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Glasgow City Centre Regeneration - Beyond The Commonwealth Games

Glasgow City Centre Regeneration - Beyond The Commonwealth Games

So, not long now until the Commonwealth Games.  The Games promise to put Glasgow under the international spotlight, providing excellent profile for the city and a huge benefit to the local economy.  Not to mention the feel-good factor that they will generate.

Will Usain Bolt be participating in the Games?  Which events will Mo Farah compete in?  Will the sun come out to play?  Very pertinent questions indeed.  But Glasgow will be judged not just on the quality of the spectacle itself, but on that word... yes, “legacy”.  The Games will be over before we know it, but as exciting as they may be it is perhaps what they leave behind that really matters.

Looking across the Glasgow skyline, it is encouraging to see an ever-increasing number of cranes and there is further high-profile redevelopment in the pipeline.  The upgrade of Queen Street Station will make the city more accessible and attractive.  A number of new Grade A office buildings are growing out of the ground.  The Buchanan Galleries TIF scheme will bring an exciting new leisure and retail offering.  Depending upon who you talk to, all good news.  But there is still a long, long way to go.  Walking down Sauchiehall Street recently, once the jewel in the Glasgow retail crown, I was struck by the number of empty shop premises and “to let” boards - a picture that is unlikely to improve as retailers and consumers are attracted to the Buchanan Galleries end of the city, not to mention the growing impact of online shopping.  And West Regent Street, for instance, is awash with empty office premises.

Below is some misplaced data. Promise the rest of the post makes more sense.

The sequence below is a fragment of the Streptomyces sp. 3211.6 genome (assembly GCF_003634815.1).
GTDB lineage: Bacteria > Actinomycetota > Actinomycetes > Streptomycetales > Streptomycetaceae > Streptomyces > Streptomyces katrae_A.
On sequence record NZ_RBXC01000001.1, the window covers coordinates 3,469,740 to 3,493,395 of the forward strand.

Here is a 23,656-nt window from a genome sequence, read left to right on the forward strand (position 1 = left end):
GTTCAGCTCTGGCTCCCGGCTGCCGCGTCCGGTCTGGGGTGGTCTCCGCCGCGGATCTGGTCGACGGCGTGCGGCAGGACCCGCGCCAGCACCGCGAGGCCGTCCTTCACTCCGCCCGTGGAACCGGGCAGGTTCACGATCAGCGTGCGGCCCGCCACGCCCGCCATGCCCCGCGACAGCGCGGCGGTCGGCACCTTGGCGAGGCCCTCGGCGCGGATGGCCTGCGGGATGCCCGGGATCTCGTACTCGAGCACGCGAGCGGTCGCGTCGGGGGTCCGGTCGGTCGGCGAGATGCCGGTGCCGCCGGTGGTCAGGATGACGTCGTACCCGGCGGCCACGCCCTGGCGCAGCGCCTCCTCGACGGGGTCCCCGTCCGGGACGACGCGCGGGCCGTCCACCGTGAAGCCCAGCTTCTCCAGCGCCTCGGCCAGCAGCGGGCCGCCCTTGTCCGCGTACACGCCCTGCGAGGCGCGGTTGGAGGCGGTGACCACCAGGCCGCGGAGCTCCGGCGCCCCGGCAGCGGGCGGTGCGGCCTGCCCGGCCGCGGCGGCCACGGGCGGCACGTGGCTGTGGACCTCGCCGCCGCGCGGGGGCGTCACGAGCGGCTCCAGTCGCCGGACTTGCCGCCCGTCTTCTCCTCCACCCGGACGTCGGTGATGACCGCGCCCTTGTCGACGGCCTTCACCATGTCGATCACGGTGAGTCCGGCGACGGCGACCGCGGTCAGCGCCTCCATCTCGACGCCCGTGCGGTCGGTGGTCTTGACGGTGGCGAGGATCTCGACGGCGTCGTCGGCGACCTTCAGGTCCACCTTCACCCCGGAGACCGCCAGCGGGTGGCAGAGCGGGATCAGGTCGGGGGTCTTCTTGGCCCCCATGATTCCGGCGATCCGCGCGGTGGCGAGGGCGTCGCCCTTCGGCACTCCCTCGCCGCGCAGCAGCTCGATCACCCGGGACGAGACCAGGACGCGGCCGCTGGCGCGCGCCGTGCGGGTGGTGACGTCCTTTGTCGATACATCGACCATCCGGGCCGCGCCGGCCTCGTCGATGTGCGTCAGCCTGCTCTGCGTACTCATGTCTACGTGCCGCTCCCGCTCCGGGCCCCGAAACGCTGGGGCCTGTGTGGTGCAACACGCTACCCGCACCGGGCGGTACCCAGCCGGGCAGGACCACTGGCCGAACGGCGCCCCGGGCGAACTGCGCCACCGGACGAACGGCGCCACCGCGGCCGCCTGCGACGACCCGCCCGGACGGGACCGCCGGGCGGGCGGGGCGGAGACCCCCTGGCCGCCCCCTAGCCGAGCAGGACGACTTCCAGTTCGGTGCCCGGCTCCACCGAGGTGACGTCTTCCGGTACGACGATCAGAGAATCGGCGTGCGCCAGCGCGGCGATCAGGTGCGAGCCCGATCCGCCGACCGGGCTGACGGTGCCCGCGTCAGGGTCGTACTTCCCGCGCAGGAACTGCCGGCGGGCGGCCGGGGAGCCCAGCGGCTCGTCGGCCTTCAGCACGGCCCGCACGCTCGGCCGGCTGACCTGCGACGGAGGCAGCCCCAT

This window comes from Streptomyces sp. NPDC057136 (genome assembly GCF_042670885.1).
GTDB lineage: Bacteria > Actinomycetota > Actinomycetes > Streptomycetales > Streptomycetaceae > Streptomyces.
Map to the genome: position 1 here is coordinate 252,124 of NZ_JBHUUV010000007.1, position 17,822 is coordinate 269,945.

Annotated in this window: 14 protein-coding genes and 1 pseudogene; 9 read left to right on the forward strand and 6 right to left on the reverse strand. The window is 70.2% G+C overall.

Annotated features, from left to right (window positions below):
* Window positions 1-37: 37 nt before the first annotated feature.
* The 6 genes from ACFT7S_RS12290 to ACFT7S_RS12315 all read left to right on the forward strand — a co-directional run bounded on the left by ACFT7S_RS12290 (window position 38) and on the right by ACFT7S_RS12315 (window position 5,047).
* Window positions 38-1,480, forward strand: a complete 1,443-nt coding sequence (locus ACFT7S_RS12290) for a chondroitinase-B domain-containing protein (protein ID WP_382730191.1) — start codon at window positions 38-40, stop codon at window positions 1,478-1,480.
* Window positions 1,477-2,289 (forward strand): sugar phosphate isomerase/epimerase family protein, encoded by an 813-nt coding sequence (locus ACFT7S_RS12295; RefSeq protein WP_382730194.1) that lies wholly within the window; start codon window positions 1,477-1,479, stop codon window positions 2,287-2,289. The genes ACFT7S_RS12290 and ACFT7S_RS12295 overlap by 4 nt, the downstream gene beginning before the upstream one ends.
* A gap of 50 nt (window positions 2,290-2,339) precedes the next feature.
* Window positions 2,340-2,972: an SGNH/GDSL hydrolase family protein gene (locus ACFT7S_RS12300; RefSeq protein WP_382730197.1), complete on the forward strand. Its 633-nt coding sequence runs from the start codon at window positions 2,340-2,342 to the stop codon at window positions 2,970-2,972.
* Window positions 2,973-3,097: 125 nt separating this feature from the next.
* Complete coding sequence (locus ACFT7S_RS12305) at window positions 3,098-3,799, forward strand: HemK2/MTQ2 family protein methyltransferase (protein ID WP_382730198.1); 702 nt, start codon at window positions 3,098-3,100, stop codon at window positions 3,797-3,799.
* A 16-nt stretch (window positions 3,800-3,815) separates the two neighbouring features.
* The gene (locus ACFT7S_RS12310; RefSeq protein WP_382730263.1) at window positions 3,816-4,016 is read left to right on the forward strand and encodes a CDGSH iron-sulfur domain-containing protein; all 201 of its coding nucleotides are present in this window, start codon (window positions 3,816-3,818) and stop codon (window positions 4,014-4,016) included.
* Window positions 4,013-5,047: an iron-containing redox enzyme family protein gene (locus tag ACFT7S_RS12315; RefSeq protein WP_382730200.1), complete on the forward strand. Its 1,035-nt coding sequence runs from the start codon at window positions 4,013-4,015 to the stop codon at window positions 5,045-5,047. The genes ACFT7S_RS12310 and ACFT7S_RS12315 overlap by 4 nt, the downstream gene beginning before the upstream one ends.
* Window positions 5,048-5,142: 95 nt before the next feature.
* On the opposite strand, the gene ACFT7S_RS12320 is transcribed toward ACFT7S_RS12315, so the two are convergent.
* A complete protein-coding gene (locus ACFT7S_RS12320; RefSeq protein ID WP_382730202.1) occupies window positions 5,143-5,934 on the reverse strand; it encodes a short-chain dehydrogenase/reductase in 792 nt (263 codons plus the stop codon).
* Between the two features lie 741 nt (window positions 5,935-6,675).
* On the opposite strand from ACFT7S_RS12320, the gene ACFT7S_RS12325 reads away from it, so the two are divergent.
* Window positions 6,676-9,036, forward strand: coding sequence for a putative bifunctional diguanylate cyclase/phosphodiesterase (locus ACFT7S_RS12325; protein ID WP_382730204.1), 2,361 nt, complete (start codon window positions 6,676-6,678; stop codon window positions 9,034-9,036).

Glasgow has a real opportunity to use the Games – and the investment in infrastructure that has gone into delivering them - as a catalyst for breathing new life into the city centre.  But in order to deliver further regeneration and development we need to be prepared to think differently and adapt to the changing economic and market dynamics.  How do we bring empty premises back into use?  Can traditional funding models continue to deliver speculative regeneration projects?  How can the public and private sectors work together more effectively to deliver results?  What can Glasgow learn from Manchester - host city of the 2002 Commonwealth Games - and indeed from other cities within Scotland, the UK and beyond?

These are the issues we look forward to discussing at “Look Who’s Coming to Dinner – Glasgow City Centre Regeneration beyond the Commonwealth Games – Rhetoric or Reality” on Thursday 29 May at The Reid Building, Glasgow School of Art.  The discussion will explore who should have a seat at the table to breathe new life into the regeneration of this cultural city.

If you have not had a chance to reserve your place at the event, please contact Elaine Creamer on
+44 (0)131 473 6181 or email elaine.creamer@burnesspaull.com

Steven McKinlay